When is the rest of the Western world going to catch up with Donald Trump and point out that the green emperor is wearing no clothes?
I ask as a concerned UK taxpayer absolutely sick to death of the vast sums of money that continue to be funneled into the pockets of crooks, liars, spivs, chancers, con-artists and fantasists in the name of solving the non-existent problem of “climate change.”
Let me give you some examples of what I mean.
Wales’s £18 million tidal energy flop
If there’s one thing, everyone who thinks of themselves as reasonable and well-informed knows, tidal power is the thing. How do they know this? Well, because they’re aware that the wind and solar power have their flaws but their hearts tell them that renewable energy must be a good thing because it’s clean and it’s free so therefore they’ve decided to pin their hopes on the technology whose crispness hasn’t been tested yet – and that means tidal.
Also, they’ll have read thinly-disguised press releases like this article First full-scale tidal generator in Wales unveiled: Deltastream array to power 10,000 homes using ebb and flow of the ocean and gone: “Well they wouldn’t print stuff like that unless it were true, would they?”
But now, surprise surprise, this tidal project – subsidized to the tune of £8 million by the European Union, with another £500,000 from the Welsh government – is lying in ruins on the Pembrokeshire seabed because the company that ran it – Tidal Energy Ltd – has gone into administration. It failed after just three months of operation.
This is a problem all too familiar with so many projects in the renewable energy sector: see also Solyndra and Abengoa, for example. Because the unreliable, expensive power they produce is not commercially viable, they fold as soon as the government subsidies dry up. But we’re not supposed to mind about public money being squandered in this way because, hey, it’s green and the intentions were good.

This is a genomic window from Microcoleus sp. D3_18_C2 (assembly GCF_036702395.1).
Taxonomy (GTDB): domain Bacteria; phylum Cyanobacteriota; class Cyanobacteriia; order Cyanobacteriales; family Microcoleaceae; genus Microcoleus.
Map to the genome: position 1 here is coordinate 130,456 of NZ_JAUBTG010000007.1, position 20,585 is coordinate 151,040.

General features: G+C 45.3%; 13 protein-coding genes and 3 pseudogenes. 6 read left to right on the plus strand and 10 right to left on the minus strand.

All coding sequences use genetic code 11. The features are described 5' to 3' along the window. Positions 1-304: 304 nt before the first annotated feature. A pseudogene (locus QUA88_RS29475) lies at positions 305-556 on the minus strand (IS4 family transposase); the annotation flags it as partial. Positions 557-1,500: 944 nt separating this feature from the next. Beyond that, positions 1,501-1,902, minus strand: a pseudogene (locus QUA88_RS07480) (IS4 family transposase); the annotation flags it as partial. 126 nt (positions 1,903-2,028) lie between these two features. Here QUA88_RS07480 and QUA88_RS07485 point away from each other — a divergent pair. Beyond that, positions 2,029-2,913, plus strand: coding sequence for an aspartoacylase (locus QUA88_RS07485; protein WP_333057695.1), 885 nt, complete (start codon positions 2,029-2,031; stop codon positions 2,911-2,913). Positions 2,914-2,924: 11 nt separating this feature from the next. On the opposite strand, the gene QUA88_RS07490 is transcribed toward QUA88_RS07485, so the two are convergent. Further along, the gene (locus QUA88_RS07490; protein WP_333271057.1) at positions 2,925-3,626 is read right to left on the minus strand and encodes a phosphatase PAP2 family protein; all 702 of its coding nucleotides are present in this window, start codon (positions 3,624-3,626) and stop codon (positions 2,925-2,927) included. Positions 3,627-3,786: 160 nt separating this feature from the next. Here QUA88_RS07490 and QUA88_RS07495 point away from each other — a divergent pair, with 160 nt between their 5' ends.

Northern Ireland’s £1 billion Renewable Heat Incentive disaster
In 2012, in order to boost renewable energy usage, the Northern Irish government hit on the brilliant scheme of subsidizing businesses to the tune of a £160 rebate for every £100 they spent on fuels, such as wood pellets, burnt in biomass boilers. Naturally, every business with any sense piled in to grab a piece of this free money.
As the Times(£) reports, this had unintended consequences:
Flaws in the scheme were exposed by a whistleblower who said businesses were buying biomass boilers solely to collect the subsidy. The whistleblower alleged that one farmer expected to make £1 million over 20 years for using a biomass boiler to heat an empty shed, while heating a number of empty factories would net their owner £1.5 million.
Northern Ireland’s auditor-general, Kieran Donnelly, says the RHI had “serious systemic weaknesses from the start” because it did not have the built-in spending controls imposed on a similar scheme in Great Britain. He added that the scheme was vulnerable to abuse and possible fraud.
Now taxpayers face a bill of over £1 billion, £490 million payable by Northern Ireland, the rest of taxpayers in England, Scotland and Wales.
The great £216 million anaerobic digester scam